Rob and Scotty 2

Scotty fills out paperwork before one of their appointments with Doctor Aimee.

Rob and Scotty seem to have it all strategically planned out but they still have some concern for what the future might hold. They’re cautiously optimistic about their future children and take everything one step at a time.

“We don’t tell anybody where we are in the process. My parents are both passed but my sister knew we wanted kids.” Rob explains that it is difficult to update friends, Facebook acquaintances and everyone else on their quest to have a baby when their situation is so precarious. “It sucks but it sucks more when you have to start telling the world, ‘Oh yeah, that didn’t happen.’”

When it comes to Scotty’s family, things are a bit more difficult. His family isn’t even aware that they are trying and according to Rob, “We don’t know how she’s [Scotty’s mom] going to react either because of their Latin culture and he was brought up Mormon but his mom does accept me, she likes me.”

Scotty knows that he’s going to wait a bit to tell his family when the time comes. “I mean, my siblings know that I want to be a parent one day but like he said, they don’t even know where we are in that process.”

Rob and Scotty planted a tree on the day their embryos were created.

Rob and Scotty planted a tree on the day their embryos were created.

Despite the caution and waiting, Scotty already knows how he would tell his family of the news. He plans on testing out the news with his siblings while out to dinner, featuring an ultrasound image. After that, he’ll tell his parents. I want to have them come over for dinner. I want to make food that I cooked with my mom and my dad that they taught me. I could tell them ‘Hey you guys passed this down to me and I know how to cook this and that.’” Scotty’s idea is that he would pass those traditions on to his own children in order to honor his parents.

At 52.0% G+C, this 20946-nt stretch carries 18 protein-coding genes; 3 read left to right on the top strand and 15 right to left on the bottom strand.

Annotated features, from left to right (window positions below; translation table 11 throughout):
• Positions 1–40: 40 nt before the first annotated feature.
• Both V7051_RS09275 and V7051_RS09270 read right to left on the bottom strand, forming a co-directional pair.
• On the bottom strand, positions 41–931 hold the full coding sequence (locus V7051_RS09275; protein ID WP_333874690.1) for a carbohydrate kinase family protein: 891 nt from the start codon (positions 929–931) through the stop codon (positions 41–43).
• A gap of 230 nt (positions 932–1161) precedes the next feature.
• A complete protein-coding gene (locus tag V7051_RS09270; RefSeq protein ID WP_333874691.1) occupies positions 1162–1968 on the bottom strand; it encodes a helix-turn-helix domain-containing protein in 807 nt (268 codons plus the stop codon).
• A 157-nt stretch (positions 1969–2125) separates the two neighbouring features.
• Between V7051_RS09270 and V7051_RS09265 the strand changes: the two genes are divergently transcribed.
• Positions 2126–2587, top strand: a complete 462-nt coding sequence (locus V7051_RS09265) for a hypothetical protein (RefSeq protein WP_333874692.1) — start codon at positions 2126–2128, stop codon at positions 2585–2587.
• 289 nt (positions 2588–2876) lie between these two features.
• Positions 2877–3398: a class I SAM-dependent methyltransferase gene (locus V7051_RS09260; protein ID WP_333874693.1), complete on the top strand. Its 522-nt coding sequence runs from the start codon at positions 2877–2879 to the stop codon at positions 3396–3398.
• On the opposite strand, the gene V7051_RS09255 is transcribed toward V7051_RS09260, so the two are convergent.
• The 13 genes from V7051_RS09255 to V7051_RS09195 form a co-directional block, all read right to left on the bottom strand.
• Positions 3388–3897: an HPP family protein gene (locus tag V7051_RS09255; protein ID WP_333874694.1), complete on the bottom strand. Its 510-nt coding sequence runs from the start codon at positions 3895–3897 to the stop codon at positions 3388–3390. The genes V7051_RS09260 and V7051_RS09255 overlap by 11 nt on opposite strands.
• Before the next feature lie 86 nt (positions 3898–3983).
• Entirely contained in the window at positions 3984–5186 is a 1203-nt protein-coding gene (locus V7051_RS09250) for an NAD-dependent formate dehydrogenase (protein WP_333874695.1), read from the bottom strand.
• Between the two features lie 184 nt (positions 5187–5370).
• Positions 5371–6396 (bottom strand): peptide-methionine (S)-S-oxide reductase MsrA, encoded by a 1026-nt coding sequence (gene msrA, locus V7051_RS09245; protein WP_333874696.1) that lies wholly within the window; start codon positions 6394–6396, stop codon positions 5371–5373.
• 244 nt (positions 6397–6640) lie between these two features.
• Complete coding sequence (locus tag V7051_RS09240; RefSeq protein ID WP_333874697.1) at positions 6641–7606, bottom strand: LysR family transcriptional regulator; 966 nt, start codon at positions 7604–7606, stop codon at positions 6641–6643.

To some, it may seem like a lot of planning and strategy to tell the family something so exciting. For Rob and Scotty, it’s everything. They know that their situation isn’t necessarily traditional and that is why they exercise so much caution when it comes to the subject of growing their family. They’ve had some success but endured quite a bit of pain along the way and it is difficult to take a step back and admit that things didn’t work out.

It’s been a long road for Rob and Scotty–an even longer one for Rob. For now, they’ll continue to document their journey and share their story with others who are experiencing the same struggle. Rob excitedly showed Maria and Elizabeth some photos of their experience. As he flipped through the images, he explained each detail. “So this is in the car before we left to go do the egg donation. That’s Starbucks when we got the newspaper and then driving there. This is outside there. This is where the donation is. And then this is in the lobby area.”

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A cute little stress reliever while driving to an appointment.

The two are still working on the process and hope that something good will happen soon. Although it’s difficult to always be patient, they’re working toward their goal and they’ll remember every step of the way, thanks to modern technology. Hopefully one day, they’ll be able to share their pictures with their kids and enlighten other LGBT families with their experience. We here at ART of Infertility wish them all the best.

From Infertility to Fatherhood – My Journey So Far

This week’s blog is a guest post by Fred Harlan. We want to disclose a trigger warning, which is something we will do from here on out when we feel it’s needed, that this post does include images of a baby and of parenting. Fred and his wife Andrea are ART of Infertility project participants who we met in Southern California. They shared their story with us via an interview and also attended our pop-up art exhibit and workshops in Calabasas during National Infertility Awareness Week this year. Thanks, Fred, for sharing your family’s story!

From Infertility to Fatherhood – My Journey So Far